Wednesday 13 August 2014

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Review: The Shining Ones by David Eddings

The Shining Ones by David EddingsThe Shining Ones by David Eddings - WARNING! I cannot review this book without spoiling the others in the series. Read no further if you're planning on reading this series and don't want it spoilt for you.


Prince Sparhawk is pledged to fight the enemies of the Tamul Emperor Sarabian with all the skill and cunning of a Pandion Knight. Meanwhile his Queen, Ehlana, educates Sarabian in the art of ruthless statesmanship. Sarabian is transformed from a mere puppet ruler into a formindable politician. But still Trolls, vampires, werewolves, zombies, ghouls and Ogres form a vast conspiracy to take over the Empire. Most disturbing of all are the reported sightings of Shining Ones amongst the hordes. These luninous beings inspire more fear than the rest combined. And Sparhawk and his companions must resurrect the sacred jewel of the Troll-Gods to combat them.

The enemies of the Empire know that possession of the jewel makes Sparhawk as dangerous as any god. But gods are among his foes. And while Sparhawk defends the far-flung Tamul Empire, he cannot also protect his beautiful Queen.
From the blurb

The Shining Ones, the second book in The Tamuli, continues the story awesome story set in the Tamul Empire on the other side of the world, and things are getting more interesting!

After the failed coup on the palace, Sparhawk and his friends now know it was an attempt to discover their resources and their weaknesses. They also know that it's not the Troll-Gods who are behind it all, but Cyrgon, god of the long-thought extinct Cyrgai. There is no choice but to retrieve Bhelliom to counter Cyrgon's powers. Led by the whimsical Child Goddess, Aphrael, Sparhawk and his companions return to where the sapphire rose is hidden. Back in the captial city of Matherion, Queen Ehlana has taken Emperor Sarabian underhand and is teaching him the game of politics. It seems a fair few of the people in his government have been plotting against him, and they turn the whole government on its head through subterfuge to find out just who is guilty of treason.

Once Bhelliom is back in his hand, Sparhawk makes his journey back to Matherion, discovering more about the enemy as he goes. Sparhawk soon discovers that they mythical Shinging Ones aren't quite as mythical as everyone thought, and their danger is very real. And with that discovery is it revealed that not all are who they seem.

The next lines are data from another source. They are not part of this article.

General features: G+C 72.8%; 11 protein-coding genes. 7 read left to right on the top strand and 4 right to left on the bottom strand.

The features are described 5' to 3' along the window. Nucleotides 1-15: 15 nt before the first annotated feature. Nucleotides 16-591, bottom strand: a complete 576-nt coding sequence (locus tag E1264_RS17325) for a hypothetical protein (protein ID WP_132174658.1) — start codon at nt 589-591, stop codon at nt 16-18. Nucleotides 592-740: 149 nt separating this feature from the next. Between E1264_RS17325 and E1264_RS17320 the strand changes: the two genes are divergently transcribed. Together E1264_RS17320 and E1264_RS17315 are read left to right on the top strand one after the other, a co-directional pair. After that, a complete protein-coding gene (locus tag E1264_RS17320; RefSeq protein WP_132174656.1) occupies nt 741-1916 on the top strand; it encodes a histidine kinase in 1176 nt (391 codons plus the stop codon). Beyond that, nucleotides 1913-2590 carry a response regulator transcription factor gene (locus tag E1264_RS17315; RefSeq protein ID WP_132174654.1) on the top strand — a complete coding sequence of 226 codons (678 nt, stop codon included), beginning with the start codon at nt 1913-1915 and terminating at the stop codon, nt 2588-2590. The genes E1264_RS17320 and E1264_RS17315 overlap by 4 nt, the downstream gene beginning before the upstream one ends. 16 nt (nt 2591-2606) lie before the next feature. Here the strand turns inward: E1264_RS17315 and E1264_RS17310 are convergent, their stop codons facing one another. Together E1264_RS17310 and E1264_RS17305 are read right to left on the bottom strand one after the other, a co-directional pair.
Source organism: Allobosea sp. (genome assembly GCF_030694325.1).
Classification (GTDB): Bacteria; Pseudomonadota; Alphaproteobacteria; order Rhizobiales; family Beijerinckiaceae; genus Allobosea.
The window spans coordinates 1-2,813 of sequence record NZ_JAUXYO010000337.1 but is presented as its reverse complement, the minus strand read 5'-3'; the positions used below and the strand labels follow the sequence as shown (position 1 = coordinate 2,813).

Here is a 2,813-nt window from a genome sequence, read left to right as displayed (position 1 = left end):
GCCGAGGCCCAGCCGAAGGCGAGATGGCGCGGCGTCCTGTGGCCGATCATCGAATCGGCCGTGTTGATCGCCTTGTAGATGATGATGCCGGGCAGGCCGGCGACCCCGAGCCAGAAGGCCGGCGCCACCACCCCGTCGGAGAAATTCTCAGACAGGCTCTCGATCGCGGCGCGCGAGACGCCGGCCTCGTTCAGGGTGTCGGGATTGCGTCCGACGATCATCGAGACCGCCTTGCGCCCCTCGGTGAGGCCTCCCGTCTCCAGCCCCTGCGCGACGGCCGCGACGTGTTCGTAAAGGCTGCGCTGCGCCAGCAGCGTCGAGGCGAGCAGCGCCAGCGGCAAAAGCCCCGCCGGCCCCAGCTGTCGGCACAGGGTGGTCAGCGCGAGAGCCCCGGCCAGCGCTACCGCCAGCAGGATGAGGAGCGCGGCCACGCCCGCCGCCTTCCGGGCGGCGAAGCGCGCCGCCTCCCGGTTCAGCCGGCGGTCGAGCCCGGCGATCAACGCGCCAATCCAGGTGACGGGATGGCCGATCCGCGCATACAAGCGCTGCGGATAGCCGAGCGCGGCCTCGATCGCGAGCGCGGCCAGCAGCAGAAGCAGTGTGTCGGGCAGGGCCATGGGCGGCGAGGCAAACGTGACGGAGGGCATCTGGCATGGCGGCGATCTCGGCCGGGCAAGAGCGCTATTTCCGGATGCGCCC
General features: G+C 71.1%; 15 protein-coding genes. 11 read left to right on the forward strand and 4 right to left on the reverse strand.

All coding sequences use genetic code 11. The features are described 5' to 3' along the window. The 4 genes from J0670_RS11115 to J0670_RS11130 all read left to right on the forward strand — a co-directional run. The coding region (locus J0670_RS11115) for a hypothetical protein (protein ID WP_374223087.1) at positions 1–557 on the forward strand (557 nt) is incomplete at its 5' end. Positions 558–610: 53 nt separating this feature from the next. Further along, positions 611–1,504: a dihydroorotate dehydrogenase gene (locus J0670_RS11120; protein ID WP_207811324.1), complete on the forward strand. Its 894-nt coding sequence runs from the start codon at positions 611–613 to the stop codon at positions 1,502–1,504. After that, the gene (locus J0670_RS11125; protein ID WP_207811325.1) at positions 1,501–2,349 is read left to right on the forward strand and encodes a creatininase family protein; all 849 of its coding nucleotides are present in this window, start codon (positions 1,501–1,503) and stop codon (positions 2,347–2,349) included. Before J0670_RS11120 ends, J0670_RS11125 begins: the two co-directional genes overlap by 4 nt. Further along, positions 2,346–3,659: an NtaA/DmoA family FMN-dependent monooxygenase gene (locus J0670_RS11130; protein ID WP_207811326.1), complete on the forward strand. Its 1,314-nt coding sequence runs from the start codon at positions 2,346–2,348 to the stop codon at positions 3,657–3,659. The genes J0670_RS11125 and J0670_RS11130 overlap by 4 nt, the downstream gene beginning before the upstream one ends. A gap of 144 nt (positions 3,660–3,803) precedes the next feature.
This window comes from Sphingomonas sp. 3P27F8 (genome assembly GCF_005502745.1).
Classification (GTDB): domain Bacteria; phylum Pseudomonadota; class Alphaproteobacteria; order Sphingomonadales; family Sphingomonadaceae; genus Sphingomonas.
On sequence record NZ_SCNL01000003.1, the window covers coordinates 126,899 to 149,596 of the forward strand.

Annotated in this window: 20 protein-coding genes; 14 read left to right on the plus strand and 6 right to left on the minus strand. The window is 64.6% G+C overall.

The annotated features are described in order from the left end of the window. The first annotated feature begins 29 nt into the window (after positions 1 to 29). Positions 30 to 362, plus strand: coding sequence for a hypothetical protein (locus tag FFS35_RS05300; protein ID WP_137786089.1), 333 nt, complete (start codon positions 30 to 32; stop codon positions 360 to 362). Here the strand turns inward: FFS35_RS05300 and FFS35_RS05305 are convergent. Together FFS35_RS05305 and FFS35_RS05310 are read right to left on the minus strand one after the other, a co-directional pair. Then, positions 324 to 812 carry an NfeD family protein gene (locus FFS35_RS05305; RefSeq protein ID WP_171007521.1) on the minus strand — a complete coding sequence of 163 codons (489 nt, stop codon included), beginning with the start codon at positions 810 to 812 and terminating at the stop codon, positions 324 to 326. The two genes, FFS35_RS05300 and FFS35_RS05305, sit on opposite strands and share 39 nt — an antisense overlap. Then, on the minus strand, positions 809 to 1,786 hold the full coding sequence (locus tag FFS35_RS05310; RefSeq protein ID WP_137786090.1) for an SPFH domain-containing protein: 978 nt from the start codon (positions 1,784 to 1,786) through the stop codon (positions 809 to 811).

As with The Elenium, there was very little I remembered about the story of The Tamuli, so there was a lot I found surprising as I was reading. This trilogy has so many layers to it! Just when you think you know which way is up, something else comes along to confuse the issue - bringing danger along with it.

While Sparhawk is away, this book jumps back and forth between him and his companions to Ehlana, Sarabian and the people with them. I have to say, as amusing as Ehlana and Sarabian are together, I found Sparhawk's journey more exciting. I found them trying to infiltrate the government took too long for my liking, and became a little tedious for me, however, I can't deny that a huge amount of work went into the detail of finding out just what was happening is amazing. Eddings really did have a clever imagination.

Sephrenia goes through something terrible in this book, and it's shocking to see the woman she becomes when she comes to face-to-face with what causes her so much anguish. You hardly recognise her. It's so surprising to see loving, calm Sephrenia so full of hate and anger. But it's also wonderful to see what this does to the story, to the relationships, and what it eventually leads to.

I did remember the shocking revelation that is discovered in this book, but I had forgotten why. Reading about that again was really, really disturbing. But how that changes things on the gameboard is pretty exciting, seeing what it means to the others - personally and with regards to fighting the enemy, you just know there are exciting things to come!

A fantastic second book in a superb trilogy!

Add to Goodreads

Published: 1993
Publisher: HarperCollins
David Eddings' Website

My other reviews from the series:
Domes of Fire (The Tamuli Book 1)


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